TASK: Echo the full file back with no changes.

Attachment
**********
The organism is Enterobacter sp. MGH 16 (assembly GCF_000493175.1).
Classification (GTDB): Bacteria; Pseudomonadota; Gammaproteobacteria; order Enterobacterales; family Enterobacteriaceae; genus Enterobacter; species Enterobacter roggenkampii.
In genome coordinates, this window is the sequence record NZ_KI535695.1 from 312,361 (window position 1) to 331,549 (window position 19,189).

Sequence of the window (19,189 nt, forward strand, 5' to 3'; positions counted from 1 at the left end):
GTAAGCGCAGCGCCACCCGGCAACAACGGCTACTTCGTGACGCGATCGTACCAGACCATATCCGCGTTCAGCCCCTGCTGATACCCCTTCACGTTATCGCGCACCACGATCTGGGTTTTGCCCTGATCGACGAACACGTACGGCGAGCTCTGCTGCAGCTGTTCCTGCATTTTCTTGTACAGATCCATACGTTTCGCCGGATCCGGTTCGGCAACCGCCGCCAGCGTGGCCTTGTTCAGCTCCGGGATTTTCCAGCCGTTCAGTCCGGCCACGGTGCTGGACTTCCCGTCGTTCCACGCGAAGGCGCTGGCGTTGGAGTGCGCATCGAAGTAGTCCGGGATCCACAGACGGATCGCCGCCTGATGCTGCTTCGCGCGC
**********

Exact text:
The organism is Enterobacter sp. MGH 16 (assembly GCF_000493175.1).
Classification (GTDB): Bacteria; Pseudomonadota; Gammaproteobacteria; order Enterobacterales; family Enterobacteriaceae; genus Enterobacter; species Enterobacter roggenkampii.
In genome coordinates, this window is the sequence record NZ_KI535695.1 from 312,361 (window position 1) to 331,549 (window position 19,189).

Sequence of the window (19,189 nt, forward strand, 5' to 3'; positions counted from 1 at the left end):
GTAAGCGCAGCGCCACCCGGCAACAACGGCTACTTCGTGACGCGATCGTACCAGACCATATCCGCGTTCAGCCCCTGCTGATACCCCTTCACGTTATCGCGCACCACGATCTGGGTTTTGCCCTGATCGACGAACACGTACGGCGAGCTCTGCTGCAGCTGTTCCTGCATTTTCTTGTACAGATCCATACGTTTCGCCGGATCCGGTTCGGCAACCGCCGCCAGCGTGGCCTTGTTCAGCTCCGGGATTTTCCAGCCGTTCAGTCCGGCCACGGTGCTGGACTTCCCGTCGTTCCACGCGAAGGCGCTGGCGTTGGAGTGCGCATCGAAGTAGTCCGGGATCCACAGACGGATCGCCGCCTGATGCTGCTTCGCGCGC